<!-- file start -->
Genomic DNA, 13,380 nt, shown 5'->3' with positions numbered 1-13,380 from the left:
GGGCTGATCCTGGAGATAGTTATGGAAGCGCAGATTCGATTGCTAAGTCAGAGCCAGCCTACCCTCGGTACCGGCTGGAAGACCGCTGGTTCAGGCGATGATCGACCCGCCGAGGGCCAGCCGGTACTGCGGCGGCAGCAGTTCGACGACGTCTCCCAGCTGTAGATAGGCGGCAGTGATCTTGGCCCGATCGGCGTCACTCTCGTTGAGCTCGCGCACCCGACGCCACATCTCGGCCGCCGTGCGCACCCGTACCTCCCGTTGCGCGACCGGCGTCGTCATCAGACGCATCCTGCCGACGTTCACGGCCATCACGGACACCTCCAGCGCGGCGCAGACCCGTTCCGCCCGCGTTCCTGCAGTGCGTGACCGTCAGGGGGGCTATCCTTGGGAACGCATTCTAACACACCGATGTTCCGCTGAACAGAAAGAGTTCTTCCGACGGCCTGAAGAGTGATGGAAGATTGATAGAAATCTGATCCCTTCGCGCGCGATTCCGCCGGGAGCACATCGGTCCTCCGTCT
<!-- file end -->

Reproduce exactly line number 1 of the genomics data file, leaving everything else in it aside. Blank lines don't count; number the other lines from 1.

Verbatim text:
Genomic DNA, 13,380 nt, shown 5'->3' with positions numbered 1-13,380 from the left: